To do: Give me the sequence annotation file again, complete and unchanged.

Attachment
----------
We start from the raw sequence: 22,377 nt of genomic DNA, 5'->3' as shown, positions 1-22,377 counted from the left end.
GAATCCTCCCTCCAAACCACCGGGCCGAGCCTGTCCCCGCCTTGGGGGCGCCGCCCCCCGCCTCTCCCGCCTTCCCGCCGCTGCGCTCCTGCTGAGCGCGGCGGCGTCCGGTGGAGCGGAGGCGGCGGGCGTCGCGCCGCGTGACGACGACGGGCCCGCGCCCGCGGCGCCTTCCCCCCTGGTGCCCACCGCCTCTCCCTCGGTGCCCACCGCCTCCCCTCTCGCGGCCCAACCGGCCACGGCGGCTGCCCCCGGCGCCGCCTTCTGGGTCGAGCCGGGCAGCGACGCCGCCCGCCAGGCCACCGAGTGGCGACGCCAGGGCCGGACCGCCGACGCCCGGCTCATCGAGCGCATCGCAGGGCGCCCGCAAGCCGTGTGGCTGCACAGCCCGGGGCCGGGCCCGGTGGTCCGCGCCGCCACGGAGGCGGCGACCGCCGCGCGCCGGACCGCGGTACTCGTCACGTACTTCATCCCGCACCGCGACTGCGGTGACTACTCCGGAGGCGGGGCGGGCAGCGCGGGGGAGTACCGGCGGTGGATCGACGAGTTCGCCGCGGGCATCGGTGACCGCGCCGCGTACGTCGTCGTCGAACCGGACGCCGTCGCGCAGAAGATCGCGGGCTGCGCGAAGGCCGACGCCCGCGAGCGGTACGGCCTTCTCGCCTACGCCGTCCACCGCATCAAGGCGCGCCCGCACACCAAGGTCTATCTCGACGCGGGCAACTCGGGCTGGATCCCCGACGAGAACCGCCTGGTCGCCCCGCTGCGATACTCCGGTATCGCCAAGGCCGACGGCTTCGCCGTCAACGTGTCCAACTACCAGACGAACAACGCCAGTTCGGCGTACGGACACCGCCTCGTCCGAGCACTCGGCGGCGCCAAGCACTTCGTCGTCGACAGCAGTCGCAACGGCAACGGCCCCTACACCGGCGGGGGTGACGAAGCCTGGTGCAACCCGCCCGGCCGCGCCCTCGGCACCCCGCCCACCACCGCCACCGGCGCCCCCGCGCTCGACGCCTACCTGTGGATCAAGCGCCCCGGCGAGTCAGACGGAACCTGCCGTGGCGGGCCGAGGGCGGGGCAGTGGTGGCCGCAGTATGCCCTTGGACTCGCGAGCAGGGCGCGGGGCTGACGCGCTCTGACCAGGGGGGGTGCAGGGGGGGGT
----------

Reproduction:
We start from the raw sequence: 22,377 nt of genomic DNA, 5'->3' as shown, positions 1-22,377 counted from the left end.
GAATCCTCCCTCCAAACCACCGGGCCGAGCCTGTCCCCGCCTTGGGGGCGCCGCCCCCCGCCTCTCCCGCCTTCCCGCCGCTGCGCTCCTGCTGAGCGCGGCGGCGTCCGGTGGAGCGGAGGCGGCGGGCGTCGCGCCGCGTGACGACGACGGGCCCGCGCCCGCGGCGCCTTCCCCCCTGGTGCCCACCGCCTCTCCCTCGGTGCCCACCGCCTCCCCTCTCGCGGCCCAACCGGCCACGGCGGCTGCCCCCGGCGCCGCCTTCTGGGTCGAGCCGGGCAGCGACGCCGCCCGCCAGGCCACCGAGTGGCGACGCCAGGGCCGGACCGCCGACGCCCGGCTCATCGAGCGCATCGCAGGGCGCCCGCAAGCCGTGTGGCTGCACAGCCCGGGGCCGGGCCCGGTGGTCCGCGCCGCCACGGAGGCGGCGACCGCCGCGCGCCGGACCGCGGTACTCGTCACGTACTTCATCCCGCACCGCGACTGCGGTGACTACTCCGGAGGCGGGGCGGGCAGCGCGGGGGAGTACCGGCGGTGGATCGACGAGTTCGCCGCGGGCATCGGTGACCGCGCCGCGTACGTCGTCGTCGAACCGGACGCCGTCGCGCAGAAGATCGCGGGCTGCGCGAAGGCCGACGCCCGCGAGCGGTACGGCCTTCTCGCCTACGCCGTCCACCGCATCAAGGCGCGCCCGCACACCAAGGTCTATCTCGACGCGGGCAACTCGGGCTGGATCCCCGACGAGAACCGCCTGGTCGCCCCGCTGCGATACTCCGGTATCGCCAAGGCCGACGGCTTCGCCGTCAACGTGTCCAACTACCAGACGAACAACGCCAGTTCGGCGTACGGACACCGCCTCGTCCGAGCACTCGGCGGCGCCAAGCACTTCGTCGTCGACAGCAGTCGCAACGGCAACGGCCCCTACACCGGCGGGGGTGACGAAGCCTGGTGCAACCCGCCCGGCCGCGCCCTCGGCACCCCGCCCACCACCGCCACCGGCGCCCCCGCGCTCGACGCCTACCTGTGGATCAAGCGCCCCGGCGAGTCAGACGGAACCTGCCGTGGCGGGCCGAGGGCGGGGCAGTGGTGGCCGCAGTATGCCCTTGGACTCGCGAGCAGGGCGCGGGGCTGACGCGCTCTGACCAGGGGGGGTGCAGGGGGGGGT